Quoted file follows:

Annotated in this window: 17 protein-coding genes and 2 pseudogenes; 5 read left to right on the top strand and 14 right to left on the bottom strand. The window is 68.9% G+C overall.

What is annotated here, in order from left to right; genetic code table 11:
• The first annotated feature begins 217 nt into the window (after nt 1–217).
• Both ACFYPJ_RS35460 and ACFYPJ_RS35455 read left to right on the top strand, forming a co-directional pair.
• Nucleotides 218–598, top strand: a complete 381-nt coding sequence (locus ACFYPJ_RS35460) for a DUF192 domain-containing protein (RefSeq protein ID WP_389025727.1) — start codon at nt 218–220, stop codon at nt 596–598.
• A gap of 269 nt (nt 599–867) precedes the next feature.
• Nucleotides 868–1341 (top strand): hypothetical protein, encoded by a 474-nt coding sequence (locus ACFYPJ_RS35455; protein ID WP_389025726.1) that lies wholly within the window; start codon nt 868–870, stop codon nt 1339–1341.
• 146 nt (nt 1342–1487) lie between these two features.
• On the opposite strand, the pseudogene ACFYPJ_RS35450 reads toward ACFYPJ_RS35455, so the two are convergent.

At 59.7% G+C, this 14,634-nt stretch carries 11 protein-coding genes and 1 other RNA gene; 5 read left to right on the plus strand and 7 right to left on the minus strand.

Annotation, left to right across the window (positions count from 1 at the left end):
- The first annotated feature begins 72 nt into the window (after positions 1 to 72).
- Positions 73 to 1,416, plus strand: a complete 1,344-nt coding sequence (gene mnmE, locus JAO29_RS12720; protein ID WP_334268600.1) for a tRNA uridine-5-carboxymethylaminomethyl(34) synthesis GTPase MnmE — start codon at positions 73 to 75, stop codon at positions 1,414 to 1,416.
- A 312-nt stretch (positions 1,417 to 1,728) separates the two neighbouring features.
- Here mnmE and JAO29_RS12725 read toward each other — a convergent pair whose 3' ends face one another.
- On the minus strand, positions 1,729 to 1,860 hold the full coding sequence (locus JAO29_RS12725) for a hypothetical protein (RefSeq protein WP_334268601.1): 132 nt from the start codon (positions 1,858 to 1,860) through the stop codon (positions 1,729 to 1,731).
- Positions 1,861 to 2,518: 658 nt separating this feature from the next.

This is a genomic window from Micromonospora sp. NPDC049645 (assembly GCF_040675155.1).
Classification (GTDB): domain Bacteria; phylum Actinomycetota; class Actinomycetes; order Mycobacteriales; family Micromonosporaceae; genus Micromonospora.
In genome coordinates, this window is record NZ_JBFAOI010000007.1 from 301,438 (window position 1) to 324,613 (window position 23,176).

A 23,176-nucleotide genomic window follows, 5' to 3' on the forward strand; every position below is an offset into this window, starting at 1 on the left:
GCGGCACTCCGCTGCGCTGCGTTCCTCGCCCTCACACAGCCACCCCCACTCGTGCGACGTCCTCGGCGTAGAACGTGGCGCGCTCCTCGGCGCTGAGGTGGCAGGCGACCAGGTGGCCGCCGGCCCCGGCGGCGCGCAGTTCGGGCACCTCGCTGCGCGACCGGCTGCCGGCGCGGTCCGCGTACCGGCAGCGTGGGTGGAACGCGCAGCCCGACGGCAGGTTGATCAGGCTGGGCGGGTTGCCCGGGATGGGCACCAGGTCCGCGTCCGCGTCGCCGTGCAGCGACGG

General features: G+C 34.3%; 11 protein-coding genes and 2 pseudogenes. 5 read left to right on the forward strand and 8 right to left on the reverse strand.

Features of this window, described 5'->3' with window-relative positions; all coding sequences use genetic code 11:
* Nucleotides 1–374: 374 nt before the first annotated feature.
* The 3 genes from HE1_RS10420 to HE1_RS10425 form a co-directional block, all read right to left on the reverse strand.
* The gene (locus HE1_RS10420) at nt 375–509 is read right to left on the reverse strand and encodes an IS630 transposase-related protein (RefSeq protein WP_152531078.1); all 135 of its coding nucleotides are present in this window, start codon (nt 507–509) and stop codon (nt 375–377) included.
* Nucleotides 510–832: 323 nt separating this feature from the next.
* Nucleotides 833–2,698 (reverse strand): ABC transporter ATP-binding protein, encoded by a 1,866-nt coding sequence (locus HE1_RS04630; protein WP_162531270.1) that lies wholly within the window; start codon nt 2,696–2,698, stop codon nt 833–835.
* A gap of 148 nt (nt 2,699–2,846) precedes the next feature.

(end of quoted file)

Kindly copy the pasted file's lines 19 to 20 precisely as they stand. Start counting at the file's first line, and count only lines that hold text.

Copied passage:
Classification (GTDB): domain Bacteria; phylum Actinomycetota; class Actinomycetes; order Mycobacteriales; family Micromonosporaceae; genus Micromonospora.
In genome coordinates, this window is record NZ_JBFAOI010000007.1 from 301,438 (window position 1) to 324,613 (window position 23,176).